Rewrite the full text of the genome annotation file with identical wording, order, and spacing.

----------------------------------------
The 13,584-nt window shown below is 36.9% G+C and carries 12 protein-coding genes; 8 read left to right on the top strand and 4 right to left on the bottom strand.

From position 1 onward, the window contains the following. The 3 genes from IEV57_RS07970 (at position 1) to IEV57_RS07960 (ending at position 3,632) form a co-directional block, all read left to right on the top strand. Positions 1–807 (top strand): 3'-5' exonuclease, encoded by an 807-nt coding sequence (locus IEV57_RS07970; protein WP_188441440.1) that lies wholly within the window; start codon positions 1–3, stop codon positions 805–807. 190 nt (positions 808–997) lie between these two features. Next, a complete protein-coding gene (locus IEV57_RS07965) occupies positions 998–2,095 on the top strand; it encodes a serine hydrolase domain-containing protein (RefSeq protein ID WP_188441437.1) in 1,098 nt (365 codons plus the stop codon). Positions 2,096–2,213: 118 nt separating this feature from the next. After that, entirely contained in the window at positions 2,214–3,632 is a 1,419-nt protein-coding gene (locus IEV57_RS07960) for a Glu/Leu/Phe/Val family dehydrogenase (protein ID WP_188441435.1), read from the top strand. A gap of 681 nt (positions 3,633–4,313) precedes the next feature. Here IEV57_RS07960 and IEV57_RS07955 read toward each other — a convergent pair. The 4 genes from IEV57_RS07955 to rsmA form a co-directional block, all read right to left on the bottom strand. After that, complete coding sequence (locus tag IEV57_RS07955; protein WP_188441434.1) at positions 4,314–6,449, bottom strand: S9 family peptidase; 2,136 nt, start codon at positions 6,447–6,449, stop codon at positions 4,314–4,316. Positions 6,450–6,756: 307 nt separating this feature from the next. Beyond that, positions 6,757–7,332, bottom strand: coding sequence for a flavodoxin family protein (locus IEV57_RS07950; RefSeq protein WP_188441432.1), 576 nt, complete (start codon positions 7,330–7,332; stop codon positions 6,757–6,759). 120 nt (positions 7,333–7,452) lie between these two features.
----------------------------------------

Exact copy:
The 13,584-nt window shown below is 36.9% G+C and carries 12 protein-coding genes; 8 read left to right on the top strand and 4 right to left on the bottom strand.

From position 1 onward, the window contains the following. The 3 genes from IEV57_RS07970 (at position 1) to IEV57_RS07960 (ending at position 3,632) form a co-directional block, all read left to right on the top strand. Positions 1–807 (top strand): 3'-5' exonuclease, encoded by an 807-nt coding sequence (locus IEV57_RS07970; protein WP_188441440.1) that lies wholly within the window; start codon positions 1–3, stop codon positions 805–807. 190 nt (positions 808–997) lie between these two features. Next, a complete protein-coding gene (locus IEV57_RS07965) occupies positions 998–2,095 on the top strand; it encodes a serine hydrolase domain-containing protein (RefSeq protein ID WP_188441437.1) in 1,098 nt (365 codons plus the stop codon). Positions 2,096–2,213: 118 nt separating this feature from the next. After that, entirely contained in the window at positions 2,214–3,632 is a 1,419-nt protein-coding gene (locus IEV57_RS07960) for a Glu/Leu/Phe/Val family dehydrogenase (protein ID WP_188441435.1), read from the top strand. A gap of 681 nt (positions 3,633–4,313) precedes the next feature. Here IEV57_RS07960 and IEV57_RS07955 read toward each other — a convergent pair. The 4 genes from IEV57_RS07955 to rsmA form a co-directional block, all read right to left on the bottom strand. After that, complete coding sequence (locus tag IEV57_RS07955; protein WP_188441434.1) at positions 4,314–6,449, bottom strand: S9 family peptidase; 2,136 nt, start codon at positions 6,447–6,449, stop codon at positions 4,314–4,316. Positions 6,450–6,756: 307 nt separating this feature from the next. Beyond that, positions 6,757–7,332, bottom strand: coding sequence for a flavodoxin family protein (locus IEV57_RS07950; RefSeq protein WP_188441432.1), 576 nt, complete (start codon positions 7,330–7,332; stop codon positions 6,757–6,759). 120 nt (positions 7,333–7,452) lie between these two features.